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The Sony a7 III is arguably the hottest and most popular full-frame mirrorless camera on the market right now. It packs much of the power of Sony’s other full-frame powerhouses, the a9 and a7R III, into a camera that’s significantly more affordable.
Side note: This article excludes specific lenses, flashes, and camera bags as recommended accessories since they’re hot topics in their own rights, but make sure you get some of those as well.
Both the Sony a7R III and a7 III are certainly very solidly built. You probably won’t need to buy additional protective accessories to shoot in most conditions (unless, of course, you plan on shooting in extreme conditions).
However, it’s a good idea to invest in a screen protector for the rear LCD screen. They’re cheap, relatively easy to apply, and they let you use Sony’s limited touchscreen functions. Just make sure to buy a screen protector that fits your camera model.
Make sure you invest in at least a couple of SD memory cards to store your images in-camera. If you have multiple memory cards, a memory card wallet or holder is also great to keep them organized.
Size-wise, bigger is better given the larger file sizes of these cameras, so consider getting 32GB or 64GB cards. If you plan to shoot 4K video or take advantage of your camera’s blazing fast frames per second shooting, make sure you choose memory cards with a high write speed, such as this SanDisk 64GB USH-II SD card.
Both the Sony a7 III and a7R III come with dedicated Sony camera straps. They get the job done but can be difficult to remove in a situation where you don’t want a camera strap in your way (ie. shooting on a tripod). Thus, many photographers opt to purchase third-party camera straps.
The Peak Design Slide camera strap is especially popular right now since they have the ability to easily connect and disconnect from your camera as needed. Also worth checking out are Black Rapid camera straps, especially if you have two camera bodies and need a Double Camera Harness.
Photographers looking for a more fashionable alternative may also be drawn to the HoldFast Money Maker camera strap, which is handmade from genuine or vegan leather.
Both the Sony a7 III and a7R III require detachable camera lenses that you have to buy separately. This article won’t discuss specific lenses, but no matter which ones you end up with, you should definitely have a UV filter for each of your lenses.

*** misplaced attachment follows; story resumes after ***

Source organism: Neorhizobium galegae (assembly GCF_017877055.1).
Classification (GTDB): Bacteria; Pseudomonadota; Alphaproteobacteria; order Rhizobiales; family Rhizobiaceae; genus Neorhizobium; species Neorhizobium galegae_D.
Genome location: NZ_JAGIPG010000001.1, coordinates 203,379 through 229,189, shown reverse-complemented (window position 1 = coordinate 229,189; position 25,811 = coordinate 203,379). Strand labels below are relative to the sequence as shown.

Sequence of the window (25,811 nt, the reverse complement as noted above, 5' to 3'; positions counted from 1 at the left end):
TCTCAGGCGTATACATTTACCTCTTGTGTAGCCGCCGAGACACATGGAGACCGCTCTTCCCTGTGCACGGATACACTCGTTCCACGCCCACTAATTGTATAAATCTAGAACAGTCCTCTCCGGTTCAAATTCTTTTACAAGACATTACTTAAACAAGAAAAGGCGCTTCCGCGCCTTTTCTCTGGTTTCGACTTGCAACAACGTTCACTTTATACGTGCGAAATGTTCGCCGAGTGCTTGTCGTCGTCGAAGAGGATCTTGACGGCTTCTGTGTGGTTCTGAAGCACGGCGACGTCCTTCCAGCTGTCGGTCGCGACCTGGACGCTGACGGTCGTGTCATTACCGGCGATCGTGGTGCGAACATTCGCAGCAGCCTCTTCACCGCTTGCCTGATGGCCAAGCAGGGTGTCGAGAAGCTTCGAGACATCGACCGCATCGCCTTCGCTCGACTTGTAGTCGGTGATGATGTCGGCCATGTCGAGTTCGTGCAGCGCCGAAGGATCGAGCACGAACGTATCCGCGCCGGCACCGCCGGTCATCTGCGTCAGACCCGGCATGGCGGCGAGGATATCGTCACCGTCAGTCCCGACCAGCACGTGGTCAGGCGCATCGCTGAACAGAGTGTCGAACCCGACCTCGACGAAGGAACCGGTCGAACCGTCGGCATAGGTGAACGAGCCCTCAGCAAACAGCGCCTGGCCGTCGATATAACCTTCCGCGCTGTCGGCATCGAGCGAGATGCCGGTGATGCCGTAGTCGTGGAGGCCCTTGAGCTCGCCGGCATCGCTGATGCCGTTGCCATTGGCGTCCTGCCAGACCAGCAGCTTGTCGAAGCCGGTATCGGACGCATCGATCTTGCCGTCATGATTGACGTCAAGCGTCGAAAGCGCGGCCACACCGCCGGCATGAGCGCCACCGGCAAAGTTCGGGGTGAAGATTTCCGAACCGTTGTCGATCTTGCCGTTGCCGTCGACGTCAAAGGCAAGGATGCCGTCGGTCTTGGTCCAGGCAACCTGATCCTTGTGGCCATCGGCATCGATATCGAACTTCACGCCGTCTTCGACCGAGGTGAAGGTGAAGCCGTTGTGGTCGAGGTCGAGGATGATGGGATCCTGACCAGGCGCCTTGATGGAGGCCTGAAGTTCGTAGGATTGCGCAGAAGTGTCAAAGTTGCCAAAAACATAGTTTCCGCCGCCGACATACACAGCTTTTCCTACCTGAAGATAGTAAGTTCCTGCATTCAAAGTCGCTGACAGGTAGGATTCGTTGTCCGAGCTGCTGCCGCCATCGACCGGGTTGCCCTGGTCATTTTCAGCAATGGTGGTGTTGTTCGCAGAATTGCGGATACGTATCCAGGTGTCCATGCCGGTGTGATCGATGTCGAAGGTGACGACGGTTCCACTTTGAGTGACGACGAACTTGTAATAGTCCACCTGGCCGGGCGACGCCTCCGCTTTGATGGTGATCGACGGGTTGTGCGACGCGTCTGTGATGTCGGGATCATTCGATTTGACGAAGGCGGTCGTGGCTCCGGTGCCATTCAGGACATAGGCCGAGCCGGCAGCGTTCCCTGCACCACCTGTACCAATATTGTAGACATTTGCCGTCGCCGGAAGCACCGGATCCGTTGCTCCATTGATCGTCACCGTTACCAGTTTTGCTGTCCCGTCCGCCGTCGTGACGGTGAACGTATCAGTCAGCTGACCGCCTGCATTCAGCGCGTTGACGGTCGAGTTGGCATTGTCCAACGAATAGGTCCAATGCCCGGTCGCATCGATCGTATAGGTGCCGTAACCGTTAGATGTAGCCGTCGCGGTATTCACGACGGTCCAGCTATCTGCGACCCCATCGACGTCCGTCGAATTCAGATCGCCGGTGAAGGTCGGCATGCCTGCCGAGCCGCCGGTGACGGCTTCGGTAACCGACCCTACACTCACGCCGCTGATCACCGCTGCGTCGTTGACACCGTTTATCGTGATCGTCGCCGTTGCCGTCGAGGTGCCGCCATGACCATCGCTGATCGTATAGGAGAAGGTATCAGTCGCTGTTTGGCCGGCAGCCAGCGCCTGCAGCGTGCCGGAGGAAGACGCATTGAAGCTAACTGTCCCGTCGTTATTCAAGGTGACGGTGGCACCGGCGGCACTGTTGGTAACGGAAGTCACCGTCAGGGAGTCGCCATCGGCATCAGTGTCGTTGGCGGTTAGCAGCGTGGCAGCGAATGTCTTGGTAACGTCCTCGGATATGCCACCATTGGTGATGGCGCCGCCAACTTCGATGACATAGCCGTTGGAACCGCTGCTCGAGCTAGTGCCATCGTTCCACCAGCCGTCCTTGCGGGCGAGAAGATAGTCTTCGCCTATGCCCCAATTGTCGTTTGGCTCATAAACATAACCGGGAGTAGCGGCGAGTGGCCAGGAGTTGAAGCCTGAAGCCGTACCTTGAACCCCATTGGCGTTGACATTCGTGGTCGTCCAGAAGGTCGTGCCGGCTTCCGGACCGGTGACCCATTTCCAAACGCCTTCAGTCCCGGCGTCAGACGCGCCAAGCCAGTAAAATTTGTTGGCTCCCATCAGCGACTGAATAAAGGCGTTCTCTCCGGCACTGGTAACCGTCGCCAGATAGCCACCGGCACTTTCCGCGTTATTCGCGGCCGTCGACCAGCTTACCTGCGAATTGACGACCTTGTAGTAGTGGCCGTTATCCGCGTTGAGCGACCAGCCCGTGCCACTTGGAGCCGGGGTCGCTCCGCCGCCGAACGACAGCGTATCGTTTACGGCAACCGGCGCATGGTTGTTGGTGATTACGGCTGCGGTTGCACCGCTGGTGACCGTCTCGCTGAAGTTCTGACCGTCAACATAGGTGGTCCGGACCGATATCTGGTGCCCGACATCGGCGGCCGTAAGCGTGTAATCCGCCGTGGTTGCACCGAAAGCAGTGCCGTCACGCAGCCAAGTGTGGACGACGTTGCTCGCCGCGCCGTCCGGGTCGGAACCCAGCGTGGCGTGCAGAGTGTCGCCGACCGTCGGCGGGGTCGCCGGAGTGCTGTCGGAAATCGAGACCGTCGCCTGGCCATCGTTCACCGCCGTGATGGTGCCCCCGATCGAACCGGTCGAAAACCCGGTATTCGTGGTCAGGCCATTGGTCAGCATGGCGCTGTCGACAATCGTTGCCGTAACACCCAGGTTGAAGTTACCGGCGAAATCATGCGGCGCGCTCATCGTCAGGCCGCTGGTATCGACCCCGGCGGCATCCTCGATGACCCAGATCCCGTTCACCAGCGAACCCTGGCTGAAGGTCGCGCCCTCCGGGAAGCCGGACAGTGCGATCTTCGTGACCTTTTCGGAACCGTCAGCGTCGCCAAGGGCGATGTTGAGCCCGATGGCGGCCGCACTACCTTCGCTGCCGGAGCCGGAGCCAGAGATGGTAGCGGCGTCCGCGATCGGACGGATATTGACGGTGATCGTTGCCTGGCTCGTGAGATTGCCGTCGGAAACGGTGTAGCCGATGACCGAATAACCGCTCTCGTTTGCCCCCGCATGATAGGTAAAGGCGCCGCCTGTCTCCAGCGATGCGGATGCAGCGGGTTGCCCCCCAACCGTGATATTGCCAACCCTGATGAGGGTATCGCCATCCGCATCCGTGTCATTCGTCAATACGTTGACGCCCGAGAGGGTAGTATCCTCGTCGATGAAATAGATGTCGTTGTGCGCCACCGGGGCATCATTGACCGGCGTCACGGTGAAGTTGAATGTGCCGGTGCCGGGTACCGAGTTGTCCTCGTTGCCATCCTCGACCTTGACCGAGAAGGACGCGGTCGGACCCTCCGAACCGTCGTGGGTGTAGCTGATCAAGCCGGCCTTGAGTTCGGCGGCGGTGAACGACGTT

Not only do UV filters minimize atmospheric haze, but they also protect the surface of the lens from scratches, dust, and most other external damage.
Today’s cameras are packed with more megapixels and high-resolution video recording capabilities than ever before. While this can be a great thing for creatives, it can be a bane on your digital media storage. This is especially true if you have the Sony a7R III, which is capable of producing massive 42-megapixel images.
To avoid filling up your computer, you’ll want at least one external hard drive, or ideally three total to make backups of your images after shooting. When selecting an external hard drive, consider getting a “tough” or version such as the LaCie Rugged Portable Hard Drive that will give you some extra protection, since hard drives can be notoriously easy to damage.
It’s somewhat arguable if these two accessories are needed. In case you haven’t heard, Sony drastically improved the battery life in the new Z-batteries that ship with the Sony a9, a7R III, and a7 III.
In my experience with the A7rIII, these new batteries last as long as the ones that power the Canon 5D Mark III. I find that I rarely bust through a whole battery in a full day of shooting still photography. However, it’s always wise to carry a spare battery or two, just in case.
As for the battery charger, you will probably need to buy one if you have the a7 III since that camera is reportedly not shipping with a battery charger in the box. Or, you can simply juice up your camera using the next recommended accessory.
One of the most refreshing parts about switching from a DSLR to a Sony mirrorless camera is the fact that you can charge your camera without removing the battery. Simply plug your camera into a wall outlet or external battery via the USB-C port to start charging.
Best of all, you can operate your camera while it’s being charged! As far as external battery packs go, Anker makes stellar options such as this one that is slim and capable of charging not only your camera but also your cell phone.
Most photography articles include a tripod as a definite “must-have” in your camera kit, but I think this is a very arguable accessory, especially as camera technology improves. If you plan to shoot architecture, real estate, products, or in low-light scenarios, you definitely need a sturdy tripod such as this beastly Manfrotto tripod that is huge, but rock solid.
In particular, I’ve found the GorillaPod to be ultra convenient. It’s compact and flexible enough to throw into your bag and have it as an option to quickly stabilize your camera as needed (if at all). If you do get a GorillaPod, be sure to get the 3K or 5K option, as any smaller models are often not strong enough to support Sony a7 cameras or DSLRs in general.
If you’ve owned a previous model of Sony cameras such as the a7R II or an a6000, you probably used the built-in Sony apps. These unlock a host of extra features such as built-in time-lapse.
Unfortunately, Sony removed those apps from both the a7R III and a7 III cameras. That means you can’t easily do built-in time-lapses anymore. Fortunately, there are other options such as the MIOPS Smart Trigger.
There you have it, nine recommended accessories (besides lenses, flashes, and bags) that you should get for your Sony a7 III or a7R III camera. Would you add any accessories to this list? Please let us know in the comments below.
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